• Anvil does not make any accessories for this chamber, so you cannot upgrade without changing brands. 
  • 304-grade stainless steel is not the strongest or most chemically resistant so that the metal might degrade over time. 

Chicago Brew Werks 6.5 Gallon Bottling Bucket

6.5 Gallon Bottling Bucket with Lid and Spigot for Bottling Beer
  • Beer bottling bucket
  • Lid and Spigot Included
  • Italian Spigot Included

If you’re looking for a plain, plastic fermentation chamber, then Chicago Brew Werks has their 6.5-gallon bottling bucket available. This chamber is a bucket with an attached spigot meant to be a simple chamber to brew beer. 

These buckets are a very affordable option to get started fermenting your brews on a homebrewing budget. Thanks to that lack of features, and the plastic body, Chicago Brew Werks keeps the cost of this chamber down. 

Things We Like: 

  • It’s the most affordable option on this list, allowing you to buy three or four of these buckets for the price of one of the other options. 
  • The plastic is food-grade plastic, meaning it is safe to use for home brewing.

Things We Don’t Like:

  • The 6.5-gallon maximum capacity isn’t as large as other fermentation chambers offered on this list.
  • There are no features that help remove solids from the brew once it is fermented. 

Fastferment 7.9 Gallon Plastic Conical Fermenter

Fastferment 7.9 gal Plastic Conical Fermenter With Floor Stand And Wall Mount
  • EASY MOUNTING PACKAGE: Our best selling conical fermenter product paired with all the fermentation accessories you need to mount your home brew kit anywhere! The Mounting Edition package includes the FastFerment 7.9 Gallon conical fermenter, fermenter stand and the wall mount.
  • CONSISTENT HIGH QUALITY: The conical fermenter design eliminates sediment and exposure to oxygen while allowing for yeast harvesting. The end result is a consistent high quality batch of beer, wine, or hard cider
  • EASY AND EFFICIENT: FastFerment is a one-stage system which eliminates racking and transferring between buckets and carboys. Save 80% of the time and effort needed to make a batch of beer, wine or cider compared to traditional methods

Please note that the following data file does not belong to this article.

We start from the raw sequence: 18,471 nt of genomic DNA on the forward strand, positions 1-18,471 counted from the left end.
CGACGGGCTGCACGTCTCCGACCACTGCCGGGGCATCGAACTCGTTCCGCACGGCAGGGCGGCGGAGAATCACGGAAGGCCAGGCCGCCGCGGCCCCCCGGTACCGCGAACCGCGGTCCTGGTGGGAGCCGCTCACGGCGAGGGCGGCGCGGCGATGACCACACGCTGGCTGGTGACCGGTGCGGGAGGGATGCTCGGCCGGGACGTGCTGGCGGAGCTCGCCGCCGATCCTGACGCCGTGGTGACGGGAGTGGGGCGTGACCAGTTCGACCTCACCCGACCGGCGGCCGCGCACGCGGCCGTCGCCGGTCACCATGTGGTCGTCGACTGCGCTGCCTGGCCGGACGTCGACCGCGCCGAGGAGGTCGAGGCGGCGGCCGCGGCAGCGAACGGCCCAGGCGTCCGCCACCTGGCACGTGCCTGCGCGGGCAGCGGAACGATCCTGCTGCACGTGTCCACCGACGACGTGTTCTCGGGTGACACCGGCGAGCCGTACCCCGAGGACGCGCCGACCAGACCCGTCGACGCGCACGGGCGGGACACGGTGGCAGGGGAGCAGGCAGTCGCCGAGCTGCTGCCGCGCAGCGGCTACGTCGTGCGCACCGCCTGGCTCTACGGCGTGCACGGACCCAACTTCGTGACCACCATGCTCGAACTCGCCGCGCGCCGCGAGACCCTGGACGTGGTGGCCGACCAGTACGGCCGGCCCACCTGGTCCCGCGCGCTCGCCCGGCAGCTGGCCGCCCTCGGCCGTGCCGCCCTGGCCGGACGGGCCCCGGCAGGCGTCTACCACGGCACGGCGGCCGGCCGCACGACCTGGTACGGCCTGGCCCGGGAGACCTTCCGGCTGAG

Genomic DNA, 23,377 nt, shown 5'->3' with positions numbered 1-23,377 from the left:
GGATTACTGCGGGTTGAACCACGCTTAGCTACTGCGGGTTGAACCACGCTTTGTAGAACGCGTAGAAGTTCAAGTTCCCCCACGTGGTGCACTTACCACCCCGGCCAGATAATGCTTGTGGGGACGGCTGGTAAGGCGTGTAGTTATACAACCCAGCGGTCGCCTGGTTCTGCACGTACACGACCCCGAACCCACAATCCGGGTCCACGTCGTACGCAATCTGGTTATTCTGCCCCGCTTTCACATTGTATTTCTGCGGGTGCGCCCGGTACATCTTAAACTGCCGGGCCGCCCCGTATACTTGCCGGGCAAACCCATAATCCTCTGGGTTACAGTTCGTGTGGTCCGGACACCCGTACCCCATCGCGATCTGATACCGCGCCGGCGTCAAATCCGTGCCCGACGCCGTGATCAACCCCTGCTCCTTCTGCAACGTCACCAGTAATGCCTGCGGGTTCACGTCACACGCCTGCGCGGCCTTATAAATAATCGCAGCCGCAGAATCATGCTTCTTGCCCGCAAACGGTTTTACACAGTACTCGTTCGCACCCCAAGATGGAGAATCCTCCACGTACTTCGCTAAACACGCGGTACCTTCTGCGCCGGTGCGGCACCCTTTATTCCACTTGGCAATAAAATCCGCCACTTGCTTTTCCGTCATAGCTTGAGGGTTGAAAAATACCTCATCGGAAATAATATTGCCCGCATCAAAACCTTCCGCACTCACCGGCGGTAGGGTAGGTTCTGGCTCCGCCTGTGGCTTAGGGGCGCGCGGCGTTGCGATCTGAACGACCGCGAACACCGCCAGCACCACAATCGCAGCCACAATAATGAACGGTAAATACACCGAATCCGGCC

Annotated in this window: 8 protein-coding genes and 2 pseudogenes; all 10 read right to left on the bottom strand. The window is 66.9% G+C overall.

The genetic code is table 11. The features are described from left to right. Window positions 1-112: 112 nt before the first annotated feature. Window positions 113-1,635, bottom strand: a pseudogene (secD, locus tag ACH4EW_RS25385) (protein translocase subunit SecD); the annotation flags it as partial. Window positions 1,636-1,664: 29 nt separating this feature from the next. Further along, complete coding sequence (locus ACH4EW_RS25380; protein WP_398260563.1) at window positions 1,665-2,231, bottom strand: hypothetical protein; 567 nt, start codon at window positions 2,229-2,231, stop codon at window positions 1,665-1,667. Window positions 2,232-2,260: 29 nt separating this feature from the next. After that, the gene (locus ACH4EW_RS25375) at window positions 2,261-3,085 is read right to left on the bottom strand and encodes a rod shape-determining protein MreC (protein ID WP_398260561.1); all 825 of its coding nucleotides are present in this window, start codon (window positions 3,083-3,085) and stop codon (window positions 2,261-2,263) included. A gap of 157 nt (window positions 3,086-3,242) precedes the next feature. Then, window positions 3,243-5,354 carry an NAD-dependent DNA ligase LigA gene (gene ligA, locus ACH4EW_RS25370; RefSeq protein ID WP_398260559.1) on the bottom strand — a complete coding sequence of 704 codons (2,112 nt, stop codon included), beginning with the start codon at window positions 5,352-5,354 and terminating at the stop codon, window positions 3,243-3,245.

The largest fermentation chamber on this list is Fastfrement’s 7.9-gallon conical fermenter. It comes with a stand for the fermenter chamber and a wall mount. The conical shape of the fermenter makes it easier to gather yeast from the bottom of the fermentation chamber.

Fastfrement has a host of accessories that you can pick up for this chamber. Some of those accessories include thermometers, sampling ports, and bottle racks for bottle conditioning your brews. 

Things We Like: 

  • This fermentation chamber has a large capacity of 7.9 gallons. 
  • There are accessories included with the chamber kit, with others available to purchase later on. 

Things We Don’t Like:

  • Many other reviews online have mentioned that the valve does not always work and might need to be replaced early on. 

Building a Better Brew

Once you have your fermentation chamber chosen, now comes the fun part: homebrewing beer. The trouble is that there are a lot of things to know and figure out with brewing. 

If you can keep some of these things in mind when picking your fermentation chamber, you will be able to pick out a system that suits your needs. 

How to Prep Your Yeast

Yeast has to be activated before you can add it into your brew. Both dry and wet yeast are used for beer, but the different kinds will have varying starting methods. 

In either case, you will want to follow the instructions for your yeast of choice and pitch or add the yeast to the fermentation chamber once it’s activated. 

Another way you can check your yeast is to make a starter with it. A basic yeast starter will have malt extract, yeast, and water mixed. The water dissolves the malt, and then the malt activates the yeast once it’s added. 

The starter has to be mixed well during its creation to ensure that all of the yeast is activated before being added into the brew. 

Benefits of a Fermentation Chamber

Fermentation chambers offer a lot of benefits for those trying to make homebrew beers. While you could make beer in just about any kind of fermentation vessel, a fermentation chamber designed for brewing beer will give you options and features you wouldn’t usually have. 

One example of this is consistent temperature monitoring or control. Maintaining your yeast’s ideal fermentation temperature will give the yeast a chance to work its magic and make your beer carbonated and alcoholic. 

Many fermentation chambers have ways to control the temperature during the hours of fermentation, such as changing out ice packs to cool it down. 

Fermentation chambers are also designed to be airtight. Leaks or gaps in other vessels mean that outside air can get in and ruin the taste of your beer. It also means that carbonation can leave the beer, making the beer taste bitter or flat. 

Why Fermentation Matters for Beer

With all this talk about fermentation, you’d think it’s pretty important. That’s because it is! The fermentation process is how the yeast in your brew will convert the sugars into alcohol. 

Microbes, or tiny organisms like yeast, take up sugars in their environment and convert them into ethanol, which is the alcohol we drink in our beer. These special critters have a unique metabolic pathway, or sugar digestion, to create alcohol.